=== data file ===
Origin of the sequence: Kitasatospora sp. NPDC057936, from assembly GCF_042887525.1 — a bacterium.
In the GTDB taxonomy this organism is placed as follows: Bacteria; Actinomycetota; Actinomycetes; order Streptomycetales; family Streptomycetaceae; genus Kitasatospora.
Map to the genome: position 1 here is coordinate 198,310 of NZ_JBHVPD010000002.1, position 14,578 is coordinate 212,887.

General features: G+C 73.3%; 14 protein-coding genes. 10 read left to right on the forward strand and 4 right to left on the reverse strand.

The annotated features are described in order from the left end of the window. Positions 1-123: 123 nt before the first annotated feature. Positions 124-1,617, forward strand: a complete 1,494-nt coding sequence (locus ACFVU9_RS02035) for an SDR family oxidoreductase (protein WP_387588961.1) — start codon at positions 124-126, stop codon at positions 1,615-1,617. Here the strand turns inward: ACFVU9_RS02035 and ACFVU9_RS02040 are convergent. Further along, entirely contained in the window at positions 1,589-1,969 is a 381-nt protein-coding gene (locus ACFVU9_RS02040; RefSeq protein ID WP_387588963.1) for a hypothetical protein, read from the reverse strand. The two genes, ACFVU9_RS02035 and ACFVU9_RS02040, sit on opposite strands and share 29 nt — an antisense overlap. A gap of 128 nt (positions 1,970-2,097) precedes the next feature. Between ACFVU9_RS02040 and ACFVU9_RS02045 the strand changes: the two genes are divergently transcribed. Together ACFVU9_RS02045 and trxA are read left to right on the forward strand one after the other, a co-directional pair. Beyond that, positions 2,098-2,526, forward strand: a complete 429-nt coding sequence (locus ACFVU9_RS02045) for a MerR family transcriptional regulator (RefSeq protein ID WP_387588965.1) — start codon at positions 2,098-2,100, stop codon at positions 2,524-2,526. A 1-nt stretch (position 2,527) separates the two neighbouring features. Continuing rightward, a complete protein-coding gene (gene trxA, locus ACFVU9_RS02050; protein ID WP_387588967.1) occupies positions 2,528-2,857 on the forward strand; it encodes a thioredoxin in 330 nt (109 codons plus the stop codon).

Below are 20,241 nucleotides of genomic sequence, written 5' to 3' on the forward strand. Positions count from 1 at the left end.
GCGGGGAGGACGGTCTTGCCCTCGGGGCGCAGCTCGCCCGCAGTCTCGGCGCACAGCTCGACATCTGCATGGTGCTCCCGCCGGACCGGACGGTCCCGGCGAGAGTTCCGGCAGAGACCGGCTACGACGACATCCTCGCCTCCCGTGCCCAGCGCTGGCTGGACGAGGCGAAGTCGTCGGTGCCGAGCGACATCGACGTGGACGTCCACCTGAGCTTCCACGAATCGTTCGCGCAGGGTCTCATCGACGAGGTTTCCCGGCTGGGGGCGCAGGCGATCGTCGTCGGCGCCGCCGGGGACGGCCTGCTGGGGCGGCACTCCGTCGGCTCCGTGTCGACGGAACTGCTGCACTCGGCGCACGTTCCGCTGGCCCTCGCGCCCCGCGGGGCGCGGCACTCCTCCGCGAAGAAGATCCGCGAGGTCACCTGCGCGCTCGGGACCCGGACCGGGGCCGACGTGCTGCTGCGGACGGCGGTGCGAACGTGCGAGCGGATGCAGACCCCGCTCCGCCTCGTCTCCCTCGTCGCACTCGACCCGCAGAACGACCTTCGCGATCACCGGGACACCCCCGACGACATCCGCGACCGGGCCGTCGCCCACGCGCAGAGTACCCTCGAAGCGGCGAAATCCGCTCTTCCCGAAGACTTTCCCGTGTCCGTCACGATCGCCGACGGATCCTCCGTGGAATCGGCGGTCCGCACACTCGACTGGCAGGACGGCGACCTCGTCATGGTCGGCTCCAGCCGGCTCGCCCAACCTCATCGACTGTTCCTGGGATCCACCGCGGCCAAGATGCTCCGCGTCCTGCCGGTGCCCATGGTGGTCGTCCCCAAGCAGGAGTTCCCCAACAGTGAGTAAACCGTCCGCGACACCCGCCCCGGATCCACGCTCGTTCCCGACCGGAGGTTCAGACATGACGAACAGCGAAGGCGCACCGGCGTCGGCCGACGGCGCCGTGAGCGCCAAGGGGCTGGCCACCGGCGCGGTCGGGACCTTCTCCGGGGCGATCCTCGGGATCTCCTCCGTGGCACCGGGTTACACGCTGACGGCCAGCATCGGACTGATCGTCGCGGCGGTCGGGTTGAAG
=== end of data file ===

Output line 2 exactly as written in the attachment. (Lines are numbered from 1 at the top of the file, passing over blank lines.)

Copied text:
In the GTDB taxonomy this organism is placed as follows: Bacteria; Actinomycetota; Actinomycetes; order Streptomycetales; family Streptomycetaceae; genus Kitasatospora.